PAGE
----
Sounds like a problem with the originating equipment, not the cable. Ferrites on the cable are just a cheap fix that lets manufacturers avoid fixing the underlying problem.

Considering you are a broadcast engineer, I can understand your feelings about noise. For most of the rest of us, I think it is much less of an issue. With NTSC I used to be annoyed by the way impulse noise affected the picture on my TV when tuned to VHF low stations. Now that we have ATSC, the picture is rock solid as long as the signal to noise ratio is sufficient. I get all my local stations with no problems, and regularly get stations from 100 miles away in the evenings. The only problem I can attribute to noise now that affects me is with WiFi. Sometimes I lose the connection, apparently because of noise (neighbor's microwave?). Doesn't happen enough to be a big deal. But it would be an annoyance if I were using it to stream video. Have to go hardwire for that.
post #11 of 11
Quote:
Originally Posted by kenglish View Post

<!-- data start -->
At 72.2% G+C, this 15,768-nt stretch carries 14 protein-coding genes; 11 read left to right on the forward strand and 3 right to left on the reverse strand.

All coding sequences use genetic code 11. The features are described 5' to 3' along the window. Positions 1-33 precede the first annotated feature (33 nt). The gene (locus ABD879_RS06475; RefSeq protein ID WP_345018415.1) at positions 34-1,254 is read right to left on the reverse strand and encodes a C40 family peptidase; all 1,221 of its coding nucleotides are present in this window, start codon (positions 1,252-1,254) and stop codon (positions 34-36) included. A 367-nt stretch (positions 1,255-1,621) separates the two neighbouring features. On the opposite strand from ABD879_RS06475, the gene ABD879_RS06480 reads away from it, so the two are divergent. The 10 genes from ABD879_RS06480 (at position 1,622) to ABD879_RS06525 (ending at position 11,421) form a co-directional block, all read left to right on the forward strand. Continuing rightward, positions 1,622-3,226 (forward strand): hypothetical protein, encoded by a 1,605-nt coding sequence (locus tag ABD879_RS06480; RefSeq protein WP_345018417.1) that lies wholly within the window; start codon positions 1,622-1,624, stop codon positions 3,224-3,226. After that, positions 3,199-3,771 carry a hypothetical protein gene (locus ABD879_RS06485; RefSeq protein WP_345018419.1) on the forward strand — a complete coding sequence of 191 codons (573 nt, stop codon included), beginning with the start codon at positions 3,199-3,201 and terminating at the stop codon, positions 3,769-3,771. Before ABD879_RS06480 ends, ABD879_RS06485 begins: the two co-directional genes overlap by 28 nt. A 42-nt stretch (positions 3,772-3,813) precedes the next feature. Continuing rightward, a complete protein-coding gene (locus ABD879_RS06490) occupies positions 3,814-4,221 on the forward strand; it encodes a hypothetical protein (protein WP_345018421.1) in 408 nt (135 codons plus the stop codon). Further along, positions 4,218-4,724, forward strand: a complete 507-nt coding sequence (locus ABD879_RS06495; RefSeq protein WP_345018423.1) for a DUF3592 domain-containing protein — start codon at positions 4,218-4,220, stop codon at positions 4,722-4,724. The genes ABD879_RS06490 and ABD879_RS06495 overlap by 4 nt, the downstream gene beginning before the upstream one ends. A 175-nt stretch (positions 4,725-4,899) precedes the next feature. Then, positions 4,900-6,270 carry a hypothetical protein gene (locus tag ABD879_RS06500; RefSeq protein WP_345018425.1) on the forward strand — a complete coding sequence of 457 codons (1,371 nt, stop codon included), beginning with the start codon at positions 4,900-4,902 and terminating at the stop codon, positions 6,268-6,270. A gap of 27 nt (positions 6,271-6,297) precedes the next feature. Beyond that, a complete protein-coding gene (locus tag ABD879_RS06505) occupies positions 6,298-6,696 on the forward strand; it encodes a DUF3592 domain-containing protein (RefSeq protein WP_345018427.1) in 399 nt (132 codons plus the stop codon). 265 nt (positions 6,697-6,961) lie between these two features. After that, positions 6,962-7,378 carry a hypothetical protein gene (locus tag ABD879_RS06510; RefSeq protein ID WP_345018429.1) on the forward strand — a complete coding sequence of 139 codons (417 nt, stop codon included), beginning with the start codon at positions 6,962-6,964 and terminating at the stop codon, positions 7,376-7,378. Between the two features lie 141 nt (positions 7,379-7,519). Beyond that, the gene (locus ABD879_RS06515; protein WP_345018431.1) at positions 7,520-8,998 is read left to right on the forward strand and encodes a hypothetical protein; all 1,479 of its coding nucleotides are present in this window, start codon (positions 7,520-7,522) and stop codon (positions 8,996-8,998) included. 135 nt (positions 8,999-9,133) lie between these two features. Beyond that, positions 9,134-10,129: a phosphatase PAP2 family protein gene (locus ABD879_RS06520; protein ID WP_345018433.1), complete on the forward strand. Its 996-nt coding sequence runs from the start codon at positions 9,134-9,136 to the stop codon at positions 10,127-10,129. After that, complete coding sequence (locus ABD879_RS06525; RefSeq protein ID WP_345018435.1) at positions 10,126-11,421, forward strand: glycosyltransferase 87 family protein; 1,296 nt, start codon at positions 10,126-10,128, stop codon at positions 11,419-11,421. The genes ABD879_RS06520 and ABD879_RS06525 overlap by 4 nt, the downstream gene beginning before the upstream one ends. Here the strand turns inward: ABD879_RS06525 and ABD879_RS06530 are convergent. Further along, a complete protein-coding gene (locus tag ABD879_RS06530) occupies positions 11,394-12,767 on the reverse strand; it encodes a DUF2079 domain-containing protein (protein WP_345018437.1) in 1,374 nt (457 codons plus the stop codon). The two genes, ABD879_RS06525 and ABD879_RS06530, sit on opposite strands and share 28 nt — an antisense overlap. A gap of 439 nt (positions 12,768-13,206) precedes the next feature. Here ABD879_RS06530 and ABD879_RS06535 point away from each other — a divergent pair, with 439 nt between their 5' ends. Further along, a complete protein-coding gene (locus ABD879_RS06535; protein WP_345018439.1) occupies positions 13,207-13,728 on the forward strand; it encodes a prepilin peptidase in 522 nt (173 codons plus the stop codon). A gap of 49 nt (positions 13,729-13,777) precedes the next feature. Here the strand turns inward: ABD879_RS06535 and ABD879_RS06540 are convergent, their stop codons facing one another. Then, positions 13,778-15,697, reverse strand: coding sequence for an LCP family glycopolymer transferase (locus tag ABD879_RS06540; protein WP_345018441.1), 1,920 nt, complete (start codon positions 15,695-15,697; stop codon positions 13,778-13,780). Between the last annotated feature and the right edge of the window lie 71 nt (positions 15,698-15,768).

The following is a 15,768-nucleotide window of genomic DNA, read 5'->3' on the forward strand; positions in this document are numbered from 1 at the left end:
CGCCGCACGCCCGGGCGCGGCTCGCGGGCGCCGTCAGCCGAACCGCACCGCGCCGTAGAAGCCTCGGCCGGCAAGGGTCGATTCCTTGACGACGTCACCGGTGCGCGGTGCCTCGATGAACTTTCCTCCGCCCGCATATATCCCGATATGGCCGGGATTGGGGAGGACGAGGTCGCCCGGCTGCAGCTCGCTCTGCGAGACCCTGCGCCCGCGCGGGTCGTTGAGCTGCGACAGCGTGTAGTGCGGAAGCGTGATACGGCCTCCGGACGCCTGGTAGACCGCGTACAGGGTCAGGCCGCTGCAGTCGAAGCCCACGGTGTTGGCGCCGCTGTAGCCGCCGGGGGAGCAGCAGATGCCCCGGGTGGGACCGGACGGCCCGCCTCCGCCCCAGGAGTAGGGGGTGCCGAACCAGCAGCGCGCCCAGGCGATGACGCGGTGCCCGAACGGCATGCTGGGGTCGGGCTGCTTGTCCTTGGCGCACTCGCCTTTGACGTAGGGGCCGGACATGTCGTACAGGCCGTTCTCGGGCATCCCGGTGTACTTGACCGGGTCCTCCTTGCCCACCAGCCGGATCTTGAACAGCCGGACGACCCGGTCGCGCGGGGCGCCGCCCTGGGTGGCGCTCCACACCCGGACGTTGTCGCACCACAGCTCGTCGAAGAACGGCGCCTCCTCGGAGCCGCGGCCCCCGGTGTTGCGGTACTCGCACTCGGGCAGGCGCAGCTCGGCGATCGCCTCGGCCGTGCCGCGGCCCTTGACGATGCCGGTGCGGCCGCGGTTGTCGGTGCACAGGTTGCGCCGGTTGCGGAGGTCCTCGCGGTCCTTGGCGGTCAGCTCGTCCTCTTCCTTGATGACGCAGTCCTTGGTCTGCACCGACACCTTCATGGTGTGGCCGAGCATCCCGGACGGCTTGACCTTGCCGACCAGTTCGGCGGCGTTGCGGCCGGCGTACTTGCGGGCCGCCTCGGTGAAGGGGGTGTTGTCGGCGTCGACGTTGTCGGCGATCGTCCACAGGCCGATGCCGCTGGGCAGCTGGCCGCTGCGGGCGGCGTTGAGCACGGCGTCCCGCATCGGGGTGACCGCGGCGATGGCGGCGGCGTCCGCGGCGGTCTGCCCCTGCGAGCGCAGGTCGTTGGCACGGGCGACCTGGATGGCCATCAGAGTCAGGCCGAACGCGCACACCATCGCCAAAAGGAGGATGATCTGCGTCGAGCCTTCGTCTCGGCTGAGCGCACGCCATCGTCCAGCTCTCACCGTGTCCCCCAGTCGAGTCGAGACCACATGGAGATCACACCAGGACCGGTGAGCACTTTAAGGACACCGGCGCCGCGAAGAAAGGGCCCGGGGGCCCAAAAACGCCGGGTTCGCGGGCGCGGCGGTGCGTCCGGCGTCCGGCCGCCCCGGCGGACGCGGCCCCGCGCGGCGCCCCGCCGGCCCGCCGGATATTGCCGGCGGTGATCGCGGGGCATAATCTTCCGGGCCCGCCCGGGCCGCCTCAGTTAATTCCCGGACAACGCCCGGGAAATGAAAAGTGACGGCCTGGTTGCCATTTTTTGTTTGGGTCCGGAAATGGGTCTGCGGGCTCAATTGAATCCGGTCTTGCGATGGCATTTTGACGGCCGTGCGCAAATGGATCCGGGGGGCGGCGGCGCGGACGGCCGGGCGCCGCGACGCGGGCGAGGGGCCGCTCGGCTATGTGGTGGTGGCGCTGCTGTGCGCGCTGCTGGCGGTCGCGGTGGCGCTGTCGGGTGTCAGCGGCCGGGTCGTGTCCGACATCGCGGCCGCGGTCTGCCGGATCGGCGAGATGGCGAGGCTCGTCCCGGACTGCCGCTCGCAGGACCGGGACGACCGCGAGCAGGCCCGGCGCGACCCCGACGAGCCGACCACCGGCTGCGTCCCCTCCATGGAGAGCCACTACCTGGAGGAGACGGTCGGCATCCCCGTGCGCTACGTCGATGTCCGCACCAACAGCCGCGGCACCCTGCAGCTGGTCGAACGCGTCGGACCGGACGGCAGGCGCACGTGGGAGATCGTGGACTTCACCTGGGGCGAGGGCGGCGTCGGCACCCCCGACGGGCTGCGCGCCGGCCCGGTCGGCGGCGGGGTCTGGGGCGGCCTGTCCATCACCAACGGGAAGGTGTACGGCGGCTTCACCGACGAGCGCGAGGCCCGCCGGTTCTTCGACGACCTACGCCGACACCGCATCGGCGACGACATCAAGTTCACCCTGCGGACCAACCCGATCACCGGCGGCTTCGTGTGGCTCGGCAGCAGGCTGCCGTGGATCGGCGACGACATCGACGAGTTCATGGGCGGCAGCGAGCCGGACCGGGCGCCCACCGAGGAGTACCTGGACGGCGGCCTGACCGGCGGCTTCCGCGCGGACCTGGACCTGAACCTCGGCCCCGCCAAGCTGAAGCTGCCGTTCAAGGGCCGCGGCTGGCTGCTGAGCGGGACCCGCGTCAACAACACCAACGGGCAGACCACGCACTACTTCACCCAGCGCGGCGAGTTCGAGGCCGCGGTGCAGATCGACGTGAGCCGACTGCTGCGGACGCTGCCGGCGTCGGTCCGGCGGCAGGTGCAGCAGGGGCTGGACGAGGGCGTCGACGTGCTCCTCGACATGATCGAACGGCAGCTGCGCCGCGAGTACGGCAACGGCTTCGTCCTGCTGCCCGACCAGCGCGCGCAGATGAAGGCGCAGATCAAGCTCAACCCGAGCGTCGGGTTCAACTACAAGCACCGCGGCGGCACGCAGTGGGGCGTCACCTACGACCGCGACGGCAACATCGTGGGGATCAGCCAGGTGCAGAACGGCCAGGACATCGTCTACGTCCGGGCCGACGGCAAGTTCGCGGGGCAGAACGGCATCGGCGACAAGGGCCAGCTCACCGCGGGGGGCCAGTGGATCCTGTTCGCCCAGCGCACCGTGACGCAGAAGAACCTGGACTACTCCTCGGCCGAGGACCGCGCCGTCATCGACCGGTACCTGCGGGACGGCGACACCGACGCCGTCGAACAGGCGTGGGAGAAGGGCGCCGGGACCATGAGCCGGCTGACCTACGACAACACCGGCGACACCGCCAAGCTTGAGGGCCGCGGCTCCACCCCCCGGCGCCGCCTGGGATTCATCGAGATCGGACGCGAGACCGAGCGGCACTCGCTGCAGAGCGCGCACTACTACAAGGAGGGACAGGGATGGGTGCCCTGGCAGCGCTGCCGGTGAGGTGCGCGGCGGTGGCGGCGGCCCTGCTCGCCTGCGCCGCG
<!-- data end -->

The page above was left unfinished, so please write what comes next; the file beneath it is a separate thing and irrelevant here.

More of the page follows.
If the ferrites can degrade the signal that should be INSIDE the pairs, then the pairs must be capable of radiating noise and interference.

Theoretically, there should be no noise with the differential transmission system used for the TMDS lines. Ideally, the fields of the the wires will cancel out. Of course, we don't live in an ideal world. I think what is happening is that because of intra-pair skew and other problems, the differential signal is not completely in sync, and a small part of it essentially looks like common mode noise, and is therefore attenuated by the ferrites. And there are also single ended lines in the cable. FWIW in a HDMI cable, unlike a Cat 5/5e/6 cable, the individual TMDS pairs are shielded, and the whole cable is shielded. So, noise should be less of a problem with HDMI cables than with a media adapter using Cat 5/5e/6. Using shielded cable with media adapters is problematic because most of them are not designed to ground shielded cable.